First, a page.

Princesses Elsa and Anna are sisters, but Elsa possesses a power which her younger sibling doesn’t; she can magically create ice and snow. When Elsa accidentally strikes Anna in the head with an ice-bolt, benevolent trolls are able to undo the damage. But their cure comes with a warning that a strike to the heart would have been more difficult to rectify. The princesses’ parents are not prepared to take that risk and so they shut Elsa away until she can learn to contain her destructive impulses. Years later, when Anna incurs her sister’s wrath, Queen Elsa unleashes a perpetual winter and flees from her palace. Setting off on the quest to find Elsa, Anna is joined by Olaf the snowman and Kristoff the ice-cutter, with his reindeer side-kick, Sven. When they finally encounter Elsa in her frozen palace, the ensuing confrontation leaves Anna with an icy wound in the heart; only an act of true love can save her from a glacial demise.
‘Frozen’ is captivating to watch; the special effects as snowflakes materialise, icicles appear and crackling ice sheets form are all beautiful, the screen glitters with silver, blue and turquoise. The soundtrack is uplifting, in particular the ‘air-grabbing’ opportunities offered by Idina Menzel’s powerful ballad ‘Let it Go‘. The characters are all beautiful, there is action and humour. ‘Frozen’ champions the concepts of family bonds and sisterly love. As the eldest of two girls, I know that I would certainly go to any lengths to protect my younger sister, and although we both have romantic love in our lives, our sibling relationship is a constant on which we both rely.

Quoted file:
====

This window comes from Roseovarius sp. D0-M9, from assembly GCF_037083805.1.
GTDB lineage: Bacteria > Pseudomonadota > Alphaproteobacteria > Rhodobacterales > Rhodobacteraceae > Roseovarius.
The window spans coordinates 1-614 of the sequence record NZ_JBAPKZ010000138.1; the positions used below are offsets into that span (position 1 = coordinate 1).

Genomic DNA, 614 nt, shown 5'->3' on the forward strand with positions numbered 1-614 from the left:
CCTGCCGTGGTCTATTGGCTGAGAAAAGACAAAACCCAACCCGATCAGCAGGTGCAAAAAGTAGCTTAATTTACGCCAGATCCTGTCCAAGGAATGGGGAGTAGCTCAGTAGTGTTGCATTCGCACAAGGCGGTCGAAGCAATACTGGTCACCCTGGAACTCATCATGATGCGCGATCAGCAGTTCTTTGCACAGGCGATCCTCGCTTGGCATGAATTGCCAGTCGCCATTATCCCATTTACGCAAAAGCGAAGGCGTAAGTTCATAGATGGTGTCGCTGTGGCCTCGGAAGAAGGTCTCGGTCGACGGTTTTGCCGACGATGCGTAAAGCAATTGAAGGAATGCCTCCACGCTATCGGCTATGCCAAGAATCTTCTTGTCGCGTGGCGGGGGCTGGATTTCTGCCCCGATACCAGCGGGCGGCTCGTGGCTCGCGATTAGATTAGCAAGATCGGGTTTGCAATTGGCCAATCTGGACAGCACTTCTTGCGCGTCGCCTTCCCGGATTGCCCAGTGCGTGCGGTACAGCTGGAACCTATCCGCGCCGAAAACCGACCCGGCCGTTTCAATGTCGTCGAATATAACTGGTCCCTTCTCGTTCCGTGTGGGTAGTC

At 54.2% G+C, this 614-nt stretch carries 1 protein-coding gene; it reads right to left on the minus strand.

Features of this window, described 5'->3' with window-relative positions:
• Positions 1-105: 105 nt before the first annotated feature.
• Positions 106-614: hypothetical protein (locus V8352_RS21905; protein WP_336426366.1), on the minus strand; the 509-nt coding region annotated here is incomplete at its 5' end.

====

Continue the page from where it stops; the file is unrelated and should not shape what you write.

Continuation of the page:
But…but, something niggled about me whilst I was watching ‘Frozen’ and it took me overnight to crystallize my concern. It was this; I was uncomfortable with the notion that Elsa, a beautiful woman, has some power inside her that can harm other people, and the only antidote to this is for her to build an emotional barricade to keep others out, lest she cause irreversible damage. What this power might be is unclear to me; sexuality, beauty, deception? My family has reminded me that ‘it’s only a film’ but these productions, with their associated marketing and merchandise, have a huge influence. The subliminal messages are just that, they are insidious, creeping under the radar. Films such as ‘Frozen’ have enormous power and with that comes responsibility; little girls all over the world will be aspiring to be Elsa and Anna; they may not need a man to save them, but they have been introduced to the concept of keeping people out in order to protect them from danger.
Frozen ranks as the highest-grossing animated film of all time, which is a liberating situation for an amateur blogger, because no-one is actually going to give a brass monkeys what I think, as the film’s success has already spoken for itself. To my mind though, emotional isolation is just not cool.